When security scares

Does taking a breadknife on a self-catering holiday make you a potential mass murderer?

Stephen Bowler

Topics Politics

You can stop worrying about knife-wielding hijackers. I have tested Britain’s defences and they are watertight.

A youth in a bright yellow jacket was searching my car at Mostyn – an unglamorous container port in North Wales, from where we were sailing to Dublin – when he suddenly started calling me ‘sir’. You know something’s gone wrong when they call you ‘sir’.

Sure enough, he had found the kitchen knife wrapped in a tea towel.

‘Aha’ he declared, in a passable impression of Alan Partridge. ‘What do we have here then?’ ‘It’s a knife’, I explained. ‘For cooking.’ After all, my family and I were off on holiday to a self-catering place, where such implements are usually as blunt as a bus.

The yellow youth wasn’t buying it. ‘There’s a lot of bad guys out there’, he said with a glint in his eye. ‘You see that boat over there, it’s worth £11million’, he added, as if to convince us (and himself) that his work was of national importance.

Enter the police. Special Branch, no less. What was I doing with a dangerous weapon in a public place? ‘It wasn’t in a public place’, I responded. ‘It was in my car.’

Did I realise that it’s an offence to carry a weapon in this area? ‘It was in the car’, I maintained, again referring to the Tardis-like vehicle that no doubt contained all manner of stuff that could be deemed ‘offensive’ if they so desired.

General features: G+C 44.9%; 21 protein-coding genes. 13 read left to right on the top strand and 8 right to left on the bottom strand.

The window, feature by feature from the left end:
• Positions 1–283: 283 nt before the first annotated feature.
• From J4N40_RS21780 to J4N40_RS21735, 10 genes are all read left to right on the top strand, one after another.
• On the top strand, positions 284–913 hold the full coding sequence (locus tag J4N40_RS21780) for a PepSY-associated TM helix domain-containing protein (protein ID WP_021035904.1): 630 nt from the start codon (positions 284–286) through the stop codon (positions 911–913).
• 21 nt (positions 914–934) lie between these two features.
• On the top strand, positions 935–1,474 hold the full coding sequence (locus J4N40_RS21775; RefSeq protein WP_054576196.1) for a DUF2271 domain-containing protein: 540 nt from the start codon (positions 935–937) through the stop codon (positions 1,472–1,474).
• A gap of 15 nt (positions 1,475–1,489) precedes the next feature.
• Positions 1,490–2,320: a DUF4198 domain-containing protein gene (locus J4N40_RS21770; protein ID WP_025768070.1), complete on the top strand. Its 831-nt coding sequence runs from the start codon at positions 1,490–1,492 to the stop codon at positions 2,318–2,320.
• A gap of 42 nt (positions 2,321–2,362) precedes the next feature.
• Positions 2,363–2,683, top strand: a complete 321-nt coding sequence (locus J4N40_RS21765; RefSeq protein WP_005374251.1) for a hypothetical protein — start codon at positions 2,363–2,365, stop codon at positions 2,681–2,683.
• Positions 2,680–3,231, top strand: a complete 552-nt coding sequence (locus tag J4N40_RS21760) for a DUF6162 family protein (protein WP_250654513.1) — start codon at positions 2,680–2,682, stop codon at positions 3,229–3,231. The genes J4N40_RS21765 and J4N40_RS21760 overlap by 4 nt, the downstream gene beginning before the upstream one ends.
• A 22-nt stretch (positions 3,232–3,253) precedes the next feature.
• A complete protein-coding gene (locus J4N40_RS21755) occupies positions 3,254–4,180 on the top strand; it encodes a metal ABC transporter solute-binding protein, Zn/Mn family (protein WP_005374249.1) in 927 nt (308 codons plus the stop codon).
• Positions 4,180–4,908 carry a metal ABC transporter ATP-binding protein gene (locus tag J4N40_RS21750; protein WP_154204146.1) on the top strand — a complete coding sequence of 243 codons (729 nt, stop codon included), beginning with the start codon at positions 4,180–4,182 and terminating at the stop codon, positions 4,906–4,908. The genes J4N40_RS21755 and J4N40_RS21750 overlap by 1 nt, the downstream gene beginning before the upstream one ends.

Didn’t I realise what could be achieved with a knife post-11 September? ‘Well yes, but only by the sort of person who is hell-bent on doing something crazy’, I replied. ‘And what on Earth am I to do with a container ferry anyway – sail it round the coast, up the Thames and have the captain ram parliament with it?’

And so it went on, with 11 September being ritually incanted as justification for their behaviour. The quid pro quo involved them handing the knife over to the ship’s crew for safekeeping until we arrived in Dublin.

Then there was my son’s penknife, which the police hid in the boot of my own car, instructing me not to take it out until we got off the boat….

The boy-wonder in the fluorescent jacket and the suited and booted Special Branch seemed to work on the assumption that everyone passing through their little patch was a potential murderer – even families taking off from north Wales for a self-catering trip.

The idea that such ‘security’ could stop madmen is a delusion. As I experienced in Mostyn, the point is simply to be seen to be doing something – even when the authorities don’t really know what they’re supposed to be doing.

The message seems to be that we should trust each other less. Every day in our post-11 September world, thousands of items are confiscated from passengers at airports, on the basis that a passenger with a coat hanger might be tempted to hijack a plane and send its occupants crashing into oblivion. Could you do that? What about the person sitting next to you? Can you be sure?

The argument seems to be that if we all play the ‘security’ game, then we’ll all feel more secure. But the opposite is true. Treating everyone as a risk only drives home the message that risk is everywhere. A risk that is unidentified and unquantified is not really a risk at all, but a story we tell ourselves to fuel our darkest fears.

Security, of the kind that has become prevalent since 11 September, is less concerned with real identifiable risks than with threats with no real origin or rationale. In this context, risk is a dangerous thing indeed, blinding us to the one quality that might save us in a sticky situation – a strong sense of our own rational self-interest.

Read on:

spiked-issue: After 11 September

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Topics Politics


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